–By Elizabeth Ahlman
This week’s Easter Season in Song was chosen by a current Lutheran Church–Missouri Synod seminarian who has done both Globally Engaged in Outreach (GEO) work and short-term work in the region. This servant of the Lord hopes to return to the region, but cannot be named due to the sensitive countries in which the work was done. Please pray for all workers and former workers in the region today! The hymn choice is the Tanzanian hymn “Christ is Arisen, Alleluia” (Lutheran Service Book, 466).
- Christ has arisen, alleluia.
Rejoice and praise Him, alleluia.
For our Redeemer burst from the tomb,
Even from death, dispelling its gloom.
Refrain: Let us sing praise to Him with endless joy;
Death’s fearful sting He has come to destroy.
Our sin forgiving, alleluia!
Jesus is living, alleluia!
- For three long days the grave did its worst
Until its strength by God was dispersed.
He who gives life did death undergo;
And in its conquest His might did show. (Refrain)
- The angel said to them, “Do not fear!
You look for Jesus who is not here.
See for yourselves the tomb is all bare;
Only the grave cloths are lying there.” (Refrain)
- “Go spread the news: He’s not in the grave;
He has arisen this world to save.
Jesus’ redeeming labors are done;
Even the battle with sin is won.” (Refrain)
- Christ has arisen; He sets us free;
Alleluia, to Him praises be.
Jesus is living! Let us all sing;
He reigns triumphant, heavenly King. (Refrain)
The joy this hymn conveys in its words and its repetitive use of Alleluia is especially palpable. After 40 days of no alleluias, these Easter weeks resound with them, and rightly so. Is there anything better than to know and to sing and hear proclaimed that Jesus has defeated death and that Jesus is living? The hymn reminds us, but in joyful terms, of Christ’s victorious death which was His conquest of death itself (v. 2). “The grave did its worst,” but there was no way it ever could have overcome Christ Jesus (v. 2). The imagery of Christ bursting from the tomb in verse one is powerful as it reminds us that this was not some little thing that God accomplished, but rather a mighty act of resounding significance.
Throughout the hymn we are reminded that the struggle is over for us because Christ has fought it and ended it Himself. The battle with sin is won, we are set free and the labor it takes to do so is done — by Christ — for us. Death is conquered, and we can heed the words of the angels: “Do not fear!” There is nothing left to fear in this glorious, victorious, jubilant proclamation: “Jesus is living!”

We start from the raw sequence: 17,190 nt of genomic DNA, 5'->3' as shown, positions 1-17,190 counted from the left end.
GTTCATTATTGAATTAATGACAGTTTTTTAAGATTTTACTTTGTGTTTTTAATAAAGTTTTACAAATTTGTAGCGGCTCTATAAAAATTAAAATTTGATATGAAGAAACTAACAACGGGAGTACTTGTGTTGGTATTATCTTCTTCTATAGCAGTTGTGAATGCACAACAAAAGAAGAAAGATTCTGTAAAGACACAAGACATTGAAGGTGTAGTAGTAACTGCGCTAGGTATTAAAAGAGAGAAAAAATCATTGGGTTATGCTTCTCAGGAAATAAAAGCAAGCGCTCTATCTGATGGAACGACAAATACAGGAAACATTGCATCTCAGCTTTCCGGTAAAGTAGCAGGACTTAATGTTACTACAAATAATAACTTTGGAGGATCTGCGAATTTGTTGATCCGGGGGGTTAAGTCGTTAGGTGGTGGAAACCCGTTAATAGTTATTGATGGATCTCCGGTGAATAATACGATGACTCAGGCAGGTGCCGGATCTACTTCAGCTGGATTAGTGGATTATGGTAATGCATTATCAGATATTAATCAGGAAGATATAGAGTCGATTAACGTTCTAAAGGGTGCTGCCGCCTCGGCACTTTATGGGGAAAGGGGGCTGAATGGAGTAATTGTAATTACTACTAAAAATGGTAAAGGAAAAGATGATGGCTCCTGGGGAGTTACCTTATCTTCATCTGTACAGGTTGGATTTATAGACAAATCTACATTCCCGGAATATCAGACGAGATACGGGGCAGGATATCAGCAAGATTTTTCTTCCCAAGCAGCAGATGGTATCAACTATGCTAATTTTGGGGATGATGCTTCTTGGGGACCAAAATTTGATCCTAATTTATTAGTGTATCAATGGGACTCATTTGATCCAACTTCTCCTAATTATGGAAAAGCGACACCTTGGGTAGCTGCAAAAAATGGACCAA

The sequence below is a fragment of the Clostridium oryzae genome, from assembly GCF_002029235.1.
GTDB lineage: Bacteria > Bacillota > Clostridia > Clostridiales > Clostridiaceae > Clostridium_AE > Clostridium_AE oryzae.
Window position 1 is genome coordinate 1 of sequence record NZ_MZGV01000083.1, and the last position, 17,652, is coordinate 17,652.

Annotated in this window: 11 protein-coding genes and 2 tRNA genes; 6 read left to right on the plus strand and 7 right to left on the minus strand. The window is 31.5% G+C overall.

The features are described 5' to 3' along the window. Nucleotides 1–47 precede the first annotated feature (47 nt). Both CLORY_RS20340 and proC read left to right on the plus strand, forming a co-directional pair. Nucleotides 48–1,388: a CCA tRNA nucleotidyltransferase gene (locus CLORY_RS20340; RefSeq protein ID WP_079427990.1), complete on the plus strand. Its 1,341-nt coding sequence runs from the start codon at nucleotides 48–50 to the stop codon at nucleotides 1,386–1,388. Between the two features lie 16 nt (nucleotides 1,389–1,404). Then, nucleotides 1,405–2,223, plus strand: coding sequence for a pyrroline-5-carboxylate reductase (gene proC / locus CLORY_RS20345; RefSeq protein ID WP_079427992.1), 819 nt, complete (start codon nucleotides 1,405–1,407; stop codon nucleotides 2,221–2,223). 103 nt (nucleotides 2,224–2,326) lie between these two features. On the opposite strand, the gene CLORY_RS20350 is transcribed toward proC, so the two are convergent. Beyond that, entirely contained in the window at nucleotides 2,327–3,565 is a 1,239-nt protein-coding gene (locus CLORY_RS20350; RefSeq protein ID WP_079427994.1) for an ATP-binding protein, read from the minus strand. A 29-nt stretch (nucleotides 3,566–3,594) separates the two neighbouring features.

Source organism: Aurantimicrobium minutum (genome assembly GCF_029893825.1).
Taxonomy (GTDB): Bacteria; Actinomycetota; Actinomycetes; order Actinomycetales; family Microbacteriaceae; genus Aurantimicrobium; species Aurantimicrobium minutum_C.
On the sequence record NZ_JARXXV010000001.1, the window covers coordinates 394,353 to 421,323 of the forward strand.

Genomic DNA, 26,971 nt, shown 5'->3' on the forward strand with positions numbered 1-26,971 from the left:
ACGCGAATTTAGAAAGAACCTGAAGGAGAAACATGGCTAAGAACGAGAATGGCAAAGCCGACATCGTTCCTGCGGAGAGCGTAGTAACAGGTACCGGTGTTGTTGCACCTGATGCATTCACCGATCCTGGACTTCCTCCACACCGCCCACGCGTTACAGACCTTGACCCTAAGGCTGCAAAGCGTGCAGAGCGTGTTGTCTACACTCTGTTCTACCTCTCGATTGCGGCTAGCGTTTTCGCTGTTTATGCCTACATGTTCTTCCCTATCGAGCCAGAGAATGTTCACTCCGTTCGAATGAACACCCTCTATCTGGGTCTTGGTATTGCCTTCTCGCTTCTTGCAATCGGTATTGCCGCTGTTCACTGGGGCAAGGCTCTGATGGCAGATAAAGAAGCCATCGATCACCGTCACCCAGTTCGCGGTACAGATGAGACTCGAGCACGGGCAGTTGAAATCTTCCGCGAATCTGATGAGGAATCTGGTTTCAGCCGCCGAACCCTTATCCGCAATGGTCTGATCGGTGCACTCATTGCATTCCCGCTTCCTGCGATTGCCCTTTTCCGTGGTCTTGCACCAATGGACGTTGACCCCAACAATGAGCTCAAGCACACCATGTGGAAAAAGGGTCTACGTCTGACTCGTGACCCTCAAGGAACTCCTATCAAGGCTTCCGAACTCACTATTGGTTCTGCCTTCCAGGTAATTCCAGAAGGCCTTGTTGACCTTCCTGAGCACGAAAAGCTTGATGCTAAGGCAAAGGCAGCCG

This is a proclamation that we can easily and joyfully share with our neighbors, our families, our co-workers and our friends. When they are facing difficulty and sadness that seems beyond rectifying, we can speak words of life, of Jesus, alive for them and willing to enter into their hurt and sadness to redeem, sanctify, relieve and bring resurrected life. We can tell them that He is able to do this because He died and rose for them, and that resurrected life is ongoing. It’s not that He was alive in the past, but that He lives now and into all eternity for us, to intercede for us before the Father in heaven and to bring us out of the grip of sin, death and the devil. Jesus is living is not just a statement of fact, but a statement of joyful hope. He is living, and He lives for me and He lives for you!
Let us Pray: We give thanks and praise to You, our living Lord Jesus Christ, that You have burst from the tomb and conquered death for us; may we ever share that joy and that truth with those who need to hear that You died, rose, and live for them, so that they may be called to faith by the power of the Holy Spirit; for You live and reign with the Father and the Holy Spirit, one God, now and forever. Amen.
- If you are interested in serving as a GEO (1-2 year commitment), short-term worker (6 weeks-1 year commitment), Career worker (5 year commitment) or short-term team member, please contact David Fiala or Rev. Dan McMiller at BecomeAMissionary@lcms.org.
- The hymn is performed by Mathias Hohls. Mathias is a student at the seminary of partner church body, The Independent Evangelical Lutheran Church (SELK), and the organist at St. John’s Lutheran Church in Oberursal, Germany. Mathias offered some background concerning the organ: “The organ is a mechanical organ, none of that electric nonsense. It has some very beautiful flute 2 and four foot registers. The Hauptwerk has 6 Registers, including a Prinzipal 8, three bass registers, including a reed register called Faggot 16, which makes for awesome thundering sound when one plays Ein Feste Burg and the verse where the Devil, Hell and Sin appear on the scene. We also have a Rückpositiv, which has all the Nazard and quint Registers.”
- Pray for Mathias Hohls and the former GEO Missionary of the LCMS as they study to become pastors.
- Read last week’s Season in Song “Christ Jesus Lay in Death’s Strong Bands” here.